February 20, 2015

Catholic Education Outreach / Erin Jeffries

Crossing the culture gap

“In the diversity of peoples who experience the gift of God, each in accordance with its own culture, the Church expresses her genuine catholicity and shows forth the beauty of her varied face” (“Evangelii Gaudium,” #116).

A few weeks ago I was attending Pastoral Week, a conference/retreat geared toward deaf and hard-of-hearing Catholics and those who work in ministry with deaf and hard-of-hearing Catholics.

Though there were hearing speakers and participants, and Mass, prayer, talks and meetings were either interpreted or voiced, the majority of the communication took place in American Sign Language—something I know a little of, but definitely not proficient in.

This meant that to communicate with most of the people around me, it required patience, a little creativity, and/or asking for help. In short, I experienced being on the other end of a language barrier.

Yet, it provided a great opportunity to observe and listen and engage with a vibrant community and culture. I learned a lot—from remembering to look at the speaker rather than the interpreter, the importance of visibility, and what a silent Mass looks like! I also saw and heard many things: a group of people who love to laugh, dance and talk, and who are so happy to be together as a community of faith.

I also heard a good deal of sadness: communities whose parishes have been closed, or who have been moved to different parishes several times, something that was well intentioned, but often done without consultation.

People asked loving, but tough questions: Why aren’t more resources at least captioned? How do we participate in service, when so often liturgy, classes, meetings and trainings are not accessible to us? What is the deaf Catholic’s role in the new evangelization: who exactly are we to “go to?”

I left with many thoughts and ideas, new connections, and a deep admiration for this amazing community of people.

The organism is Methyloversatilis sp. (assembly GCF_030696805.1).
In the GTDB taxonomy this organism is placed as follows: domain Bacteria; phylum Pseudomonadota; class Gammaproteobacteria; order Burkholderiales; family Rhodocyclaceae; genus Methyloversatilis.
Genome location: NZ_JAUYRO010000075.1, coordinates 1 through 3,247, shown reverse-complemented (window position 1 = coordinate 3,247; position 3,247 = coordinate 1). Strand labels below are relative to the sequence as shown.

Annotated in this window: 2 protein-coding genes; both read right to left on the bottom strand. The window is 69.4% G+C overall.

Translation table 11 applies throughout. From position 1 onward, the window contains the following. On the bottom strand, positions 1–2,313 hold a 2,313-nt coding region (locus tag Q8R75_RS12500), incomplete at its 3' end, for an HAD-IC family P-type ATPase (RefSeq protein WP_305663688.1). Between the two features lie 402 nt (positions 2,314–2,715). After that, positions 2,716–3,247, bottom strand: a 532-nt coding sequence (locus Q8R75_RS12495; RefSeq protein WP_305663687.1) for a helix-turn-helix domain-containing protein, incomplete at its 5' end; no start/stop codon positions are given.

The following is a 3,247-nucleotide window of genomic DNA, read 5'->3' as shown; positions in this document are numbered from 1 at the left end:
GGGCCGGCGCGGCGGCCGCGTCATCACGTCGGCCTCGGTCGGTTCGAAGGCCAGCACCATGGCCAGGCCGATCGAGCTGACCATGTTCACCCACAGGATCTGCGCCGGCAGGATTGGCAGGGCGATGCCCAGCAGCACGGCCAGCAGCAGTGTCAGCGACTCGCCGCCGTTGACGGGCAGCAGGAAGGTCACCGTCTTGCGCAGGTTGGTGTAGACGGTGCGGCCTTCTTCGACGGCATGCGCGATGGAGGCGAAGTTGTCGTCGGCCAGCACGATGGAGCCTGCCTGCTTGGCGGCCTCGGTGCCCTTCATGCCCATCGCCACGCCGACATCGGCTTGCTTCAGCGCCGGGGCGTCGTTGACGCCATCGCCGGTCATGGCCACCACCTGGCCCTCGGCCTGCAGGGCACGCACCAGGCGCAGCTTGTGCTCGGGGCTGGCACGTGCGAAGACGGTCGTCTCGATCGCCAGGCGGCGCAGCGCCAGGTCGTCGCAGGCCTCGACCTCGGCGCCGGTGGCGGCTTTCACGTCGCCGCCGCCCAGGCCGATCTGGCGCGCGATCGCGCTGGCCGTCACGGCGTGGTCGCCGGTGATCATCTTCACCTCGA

Just days after returning, I took part in a workshop, called “Building Intercultural Competence for Ministers.” The three day conference explored five guidelines laid out by the U.S. Conference of Catholic Bishops (USCCB) for intercultural competence in ministry.

Now, within the framework of racial and ethnic diversity, we were talking about the very same issues. We learned through documents, such as the one above, about the rich beauty of and the value in the Church’s diversity. We gained a greater understanding of what makes a culture distinct, and how it shapes people in visible and not so visible ways.

Culture affects the ways in which we communicate and work with each other, and to work with different groups implies knowing those parameters. Are they a more individualist or collectivist group? Is it a culture of hierarchy or equality? What is a culture’s tolerance for ambiguity? And what is their time orientation like?

We saw that to effectively reach out to other cultures, we have to first look reality in the face and acknowledge obstacles that would get in the way of effective relationships, looking first at ourselves, our own fears, ignorance and perhaps guilt. Then we are able to take steps toward an environment that is hospitable to others, and in which we can truly work together and learn from one another.

When we begin to engage and build a relationship with the different communities around us, whether Latino or African-American, persons with disabilities, or the deaf Catholic community, we are all enriched, and through the Holy Spirit can come to a “a multifaceted and inviting harmony” (“Evangelii Gaudium,” #117).

(Erin Jeffries works in the archdiocesan Office of Catholic Education (OCE) as Coordinator of Ministry to People with Special Needs. For more information on how OCE is raising awareness of disabilities, sharing inclusion techniques and resourcing specialized approaches such as SPRED, contact Erin at ejeffries@archindy.org.)

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